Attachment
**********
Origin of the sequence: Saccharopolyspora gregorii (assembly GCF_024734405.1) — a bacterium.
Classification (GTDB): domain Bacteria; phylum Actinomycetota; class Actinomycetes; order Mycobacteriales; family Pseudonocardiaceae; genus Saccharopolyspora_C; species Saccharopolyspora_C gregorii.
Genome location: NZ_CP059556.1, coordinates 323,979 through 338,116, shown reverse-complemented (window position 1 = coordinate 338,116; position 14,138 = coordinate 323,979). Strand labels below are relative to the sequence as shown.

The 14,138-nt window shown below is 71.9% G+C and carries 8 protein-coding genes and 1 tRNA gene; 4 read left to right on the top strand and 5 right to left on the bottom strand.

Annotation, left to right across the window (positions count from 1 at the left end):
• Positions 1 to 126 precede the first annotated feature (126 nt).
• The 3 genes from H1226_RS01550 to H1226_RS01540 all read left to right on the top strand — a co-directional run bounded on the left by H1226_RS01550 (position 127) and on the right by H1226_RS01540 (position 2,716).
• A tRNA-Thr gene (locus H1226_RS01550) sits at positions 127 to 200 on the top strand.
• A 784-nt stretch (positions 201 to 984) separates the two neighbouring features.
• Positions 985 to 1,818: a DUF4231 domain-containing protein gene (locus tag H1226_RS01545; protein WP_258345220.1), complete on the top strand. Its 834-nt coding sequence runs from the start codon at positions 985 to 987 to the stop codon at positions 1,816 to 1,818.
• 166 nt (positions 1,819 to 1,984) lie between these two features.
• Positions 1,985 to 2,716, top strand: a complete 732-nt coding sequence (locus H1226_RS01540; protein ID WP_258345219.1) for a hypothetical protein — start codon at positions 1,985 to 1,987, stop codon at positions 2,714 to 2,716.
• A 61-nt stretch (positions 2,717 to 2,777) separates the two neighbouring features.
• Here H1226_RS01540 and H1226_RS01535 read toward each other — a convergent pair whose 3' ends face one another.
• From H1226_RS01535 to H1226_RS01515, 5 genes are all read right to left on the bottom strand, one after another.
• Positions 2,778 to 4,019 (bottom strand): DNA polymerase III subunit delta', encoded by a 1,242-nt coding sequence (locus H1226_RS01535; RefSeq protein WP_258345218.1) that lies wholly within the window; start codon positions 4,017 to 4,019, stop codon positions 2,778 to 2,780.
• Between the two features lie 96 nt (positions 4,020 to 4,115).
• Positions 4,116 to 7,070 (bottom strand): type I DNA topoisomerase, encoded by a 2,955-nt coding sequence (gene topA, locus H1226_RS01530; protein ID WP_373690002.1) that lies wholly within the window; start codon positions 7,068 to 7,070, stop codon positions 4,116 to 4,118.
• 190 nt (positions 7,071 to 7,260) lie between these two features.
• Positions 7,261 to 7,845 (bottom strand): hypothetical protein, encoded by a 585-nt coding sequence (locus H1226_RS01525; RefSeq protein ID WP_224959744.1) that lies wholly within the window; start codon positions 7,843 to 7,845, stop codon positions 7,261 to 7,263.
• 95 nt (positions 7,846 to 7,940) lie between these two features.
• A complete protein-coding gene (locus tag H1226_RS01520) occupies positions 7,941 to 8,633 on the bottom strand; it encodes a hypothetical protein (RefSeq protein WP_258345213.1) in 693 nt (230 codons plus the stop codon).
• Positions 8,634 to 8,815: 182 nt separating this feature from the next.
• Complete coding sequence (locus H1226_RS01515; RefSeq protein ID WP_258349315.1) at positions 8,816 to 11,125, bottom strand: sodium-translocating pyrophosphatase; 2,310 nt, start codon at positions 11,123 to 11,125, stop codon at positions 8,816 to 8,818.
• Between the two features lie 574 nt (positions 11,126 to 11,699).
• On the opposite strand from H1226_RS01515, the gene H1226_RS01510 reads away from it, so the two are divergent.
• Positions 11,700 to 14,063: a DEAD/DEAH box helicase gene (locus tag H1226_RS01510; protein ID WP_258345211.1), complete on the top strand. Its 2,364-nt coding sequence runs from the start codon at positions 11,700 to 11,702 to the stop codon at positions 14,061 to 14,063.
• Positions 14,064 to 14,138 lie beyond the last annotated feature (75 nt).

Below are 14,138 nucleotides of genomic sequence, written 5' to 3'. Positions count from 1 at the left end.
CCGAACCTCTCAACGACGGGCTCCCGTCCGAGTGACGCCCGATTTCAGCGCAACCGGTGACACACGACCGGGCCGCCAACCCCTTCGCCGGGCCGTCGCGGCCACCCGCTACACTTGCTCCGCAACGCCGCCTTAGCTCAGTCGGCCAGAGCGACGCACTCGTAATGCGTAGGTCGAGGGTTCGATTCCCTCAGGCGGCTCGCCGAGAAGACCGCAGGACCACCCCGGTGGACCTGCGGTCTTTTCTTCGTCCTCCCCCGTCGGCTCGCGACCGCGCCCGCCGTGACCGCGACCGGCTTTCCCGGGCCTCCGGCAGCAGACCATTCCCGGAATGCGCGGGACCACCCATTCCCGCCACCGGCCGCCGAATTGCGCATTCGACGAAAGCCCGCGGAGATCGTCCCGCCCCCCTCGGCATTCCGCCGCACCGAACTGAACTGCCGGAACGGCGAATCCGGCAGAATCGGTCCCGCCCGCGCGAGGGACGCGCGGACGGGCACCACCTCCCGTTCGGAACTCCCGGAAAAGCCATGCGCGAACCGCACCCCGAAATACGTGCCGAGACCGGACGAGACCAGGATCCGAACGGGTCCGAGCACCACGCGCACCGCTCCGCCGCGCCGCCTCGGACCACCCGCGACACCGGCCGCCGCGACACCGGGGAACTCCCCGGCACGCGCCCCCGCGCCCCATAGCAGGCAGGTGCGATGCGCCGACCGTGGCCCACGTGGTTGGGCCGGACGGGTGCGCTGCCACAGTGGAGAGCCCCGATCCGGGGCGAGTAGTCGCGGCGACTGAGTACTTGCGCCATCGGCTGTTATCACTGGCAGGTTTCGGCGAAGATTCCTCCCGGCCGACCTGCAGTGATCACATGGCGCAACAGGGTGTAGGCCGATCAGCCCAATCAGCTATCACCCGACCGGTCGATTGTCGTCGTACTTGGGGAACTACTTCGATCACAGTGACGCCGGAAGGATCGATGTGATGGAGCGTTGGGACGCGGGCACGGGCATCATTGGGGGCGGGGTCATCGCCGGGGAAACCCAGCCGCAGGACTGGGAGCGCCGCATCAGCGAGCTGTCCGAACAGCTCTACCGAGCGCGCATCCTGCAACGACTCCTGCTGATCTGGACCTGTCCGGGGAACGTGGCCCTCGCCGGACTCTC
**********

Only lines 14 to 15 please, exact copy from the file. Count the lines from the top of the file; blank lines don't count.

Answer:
• Here H1226_RS01540 and H1226_RS01535 read toward each other — a convergent pair whose 3' ends face one another.
• From H1226_RS01535 to H1226_RS01515, 5 genes are all read right to left on the bottom strand, one after another.